Investors almost usually refer to the statement of income when they talk about a company's 'bottom line.' Because this interpretation is so common, most of the investors would be surprised to learn that there is frequently a line below the 'bottom line.'
In fact, there may be a whole subsection of an additional statement of comprehensive income underneath the statement of income. But, what is this statement of comprehensive income and why does it matter so much?
Let’s dig deeper and find out everything about Statement of Comprehensive Income.
What is a Statement of Comprehensive Income?
The income and expenditure items that have not yet been recognized are included in the statement of comprehensive income. It is supposed to complement an organization's income statement by providing a more complete view of a company's financial performance.
A smaller company with basic operations may not have been involved in any of the activities that show on a statement of comprehensive income. If this is the case, they are not required to produce the statement.
To put it another way, the statement of comprehensive income includes all sources of revenue. The statement of comprehensive income is made up of two parts: net income and comprehensive income. Other comprehensive income elements come after net income. This statement's bottom line represents comprehensive income rather than net income.
A Closer Look on Comprehensive Income and Its Various Categories
The income statement is one of the most essential parts of the statement of comprehensive income. It includes all revenue and expenditure resources, as well as taxes and interest charges.
However, net income simply takes into account earned income and expenditures. There are instances when organisations accumulate profits or losses as a consequence of changes in the value of their assets that are not reflected in net income. The following are some examples of unrecognized profits or losses:
1. Profit and losses from pension and other related retirement programmes
2. Payments in foreign currencies that have been adjusted
3. Profit and losses from valuation adjustments
4. Profit or losses on debt securities that have not yet been realised
5. Profit or losses on available-for-sale securities that have not yet been realised
It is worth noting that these issues are uncommon in small and medium-sized firms. Larger firms that experience such financial situations are more likely to have OCI items.
The statement of comprehensive income, on the other hand, is calculated by adding net income – which is calculated by adding recognised revenues minus recognised expenses – to other comprehensive income, which includes any unrecognised balance sheet profits and losses that are not included in the income statement.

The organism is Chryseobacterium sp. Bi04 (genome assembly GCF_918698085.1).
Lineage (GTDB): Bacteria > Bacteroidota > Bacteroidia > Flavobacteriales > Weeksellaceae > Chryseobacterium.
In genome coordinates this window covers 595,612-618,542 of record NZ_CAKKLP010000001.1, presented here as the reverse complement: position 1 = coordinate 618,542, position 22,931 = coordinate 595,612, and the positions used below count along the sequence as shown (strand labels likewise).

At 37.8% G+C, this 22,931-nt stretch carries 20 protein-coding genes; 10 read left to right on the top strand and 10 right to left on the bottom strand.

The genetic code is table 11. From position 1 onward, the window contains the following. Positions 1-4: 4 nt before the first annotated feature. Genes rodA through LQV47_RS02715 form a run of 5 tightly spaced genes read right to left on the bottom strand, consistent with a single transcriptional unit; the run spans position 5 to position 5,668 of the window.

Advantages of Statement of Comprehensive Income
Let us look at the advantages of comprehensive income:
1. Complete revenue information
The basic aim of an income statement is to show how a firm generates revenue and the expenditures associated with doing so. The revenue statement goes into great depth to emphasise these elements.
It not only explains the cost of sales, which is connected to the operational activities, but it also covers additional expenditures that are not related to the operational activities, such as taxes. Similarly, the income statement records various sources of money that are unrelated to a company's primary operations. This includes things like interest earned on company investments.
2. Investors' analysis method
The income statement is a financial statement that investors look at before deciding whether or not to invest in a firm. The earnings per share, or net earnings, and how it's allocated across the shares outstanding are shown in the financial accounts. The bigger the earnings per share, the more profitable the company is to invest in.
Disadvantages of Statement of Comprehensive Income
Let us look at the disadvantages of comprehensive income:
1. Difficulties in predicting the future
One of the major shortcomings of the statement of comprehensive income is that it cannot forecast a company's future success. The income statement will reflect operational patterns from year to year, but it will not suggest the likelihood or timing of major other comprehensive income items being recorded in the income statement.
2. Falsification of Information
Even though the income statement is a standard tool for measuring a company's financial health, it falls short in key areas. The income statement includes both current earnings from sales and accounts receivables that have yet to be paid to the company.
It also emphasises both current and accumulated expenditures, which are expenses that the firm has yet to pay. However, if a company's assets or liabilities contain a significant unrecognized gain or loss, it might have a significant impact on the company's future sustainability. As a result, relying just on an income statement might be deceptive.
Real-Life Examples for Comprehensive Income
Consider the case of a colleague who won a lottery. Lottery wins are included in their taxed or comprehensive income, although they are not considered normal earned income. This is due to the fact that their lottery wins have nothing to do with their employment or occupation, but they must still be accounted for.